Surgical options for better eyesight
Not long ago the only solution to bad vision was glasses. The introduction of contact lenses gave people the desire for an even easier, more permanent solution to correct their eyesight. Today we have several modern types of corrective eye surgery to choose from.
The most popular corrective laser eye surgery procedure is Laser-Assisted in situ Keratomileusis (LASIK). It involves creating a thin flap on the surface of the eye. Beneath the flap a laser is used to reshape the eye itself. The flap then covers the adjustment acting as a bandage and allows for fast healing with little to no discomfort. Photorefractive Keratectomy (PRK) is another type of laser surgery that removes tissue from the eye’s surface to alter the curvature of the eye. PRK is a procedure done to the surface of the eye only and is often used on patients whose corneas are too thin for the surgical flap created with LASIK procedures.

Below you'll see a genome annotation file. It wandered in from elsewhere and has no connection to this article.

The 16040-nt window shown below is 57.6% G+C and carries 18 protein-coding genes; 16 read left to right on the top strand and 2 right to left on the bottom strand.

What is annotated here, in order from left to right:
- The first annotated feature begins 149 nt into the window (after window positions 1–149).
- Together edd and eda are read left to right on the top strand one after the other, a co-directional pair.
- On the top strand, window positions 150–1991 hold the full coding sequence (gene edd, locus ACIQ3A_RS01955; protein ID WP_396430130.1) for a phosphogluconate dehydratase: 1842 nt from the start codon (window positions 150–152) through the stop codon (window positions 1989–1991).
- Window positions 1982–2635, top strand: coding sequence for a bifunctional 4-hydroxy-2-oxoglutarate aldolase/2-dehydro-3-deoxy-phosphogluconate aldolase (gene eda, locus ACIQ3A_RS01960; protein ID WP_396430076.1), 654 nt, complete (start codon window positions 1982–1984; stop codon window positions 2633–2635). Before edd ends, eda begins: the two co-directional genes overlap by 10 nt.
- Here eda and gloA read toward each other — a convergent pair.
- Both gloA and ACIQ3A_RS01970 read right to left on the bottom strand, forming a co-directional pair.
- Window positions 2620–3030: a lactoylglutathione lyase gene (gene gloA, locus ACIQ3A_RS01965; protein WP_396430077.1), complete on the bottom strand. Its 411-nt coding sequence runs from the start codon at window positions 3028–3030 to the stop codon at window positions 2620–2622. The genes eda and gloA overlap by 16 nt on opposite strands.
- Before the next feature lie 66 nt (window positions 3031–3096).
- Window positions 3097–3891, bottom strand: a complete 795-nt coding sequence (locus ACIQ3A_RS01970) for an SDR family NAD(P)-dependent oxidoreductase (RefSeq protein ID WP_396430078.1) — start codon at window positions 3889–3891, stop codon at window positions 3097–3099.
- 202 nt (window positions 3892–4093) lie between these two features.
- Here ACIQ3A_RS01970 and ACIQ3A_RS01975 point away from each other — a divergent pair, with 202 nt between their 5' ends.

There are several non-laser options for vision correction. Implantable lenses are essentially a contact lens surgically implanted directly into the eye. Conductive Keratoplasty (CK) uses radio waves to introduce spots on the eye’s surface to raise the cornea and correct farsightedness. Radial Keratotomy (RK) is now virtually obsolete due to the progress of corrective laser eye surgery. RK is used to correct nearsightedness and involves cutting incisions with the goal of flattening the surface of the eye. This procedure occasionally creates long term problems for some patients, particularly with night vision and glare.
While vision correction surgery is becoming safer and more affordable, there is still a risk of side effects or even failure. Also as your eyes age, they can still change which could require additional surgical corrections. These risks should be considered when assessing the cost of cosmetic surgery for eyes. It is important to discuss your desired procedure and potential risks in detail with your Optometrist.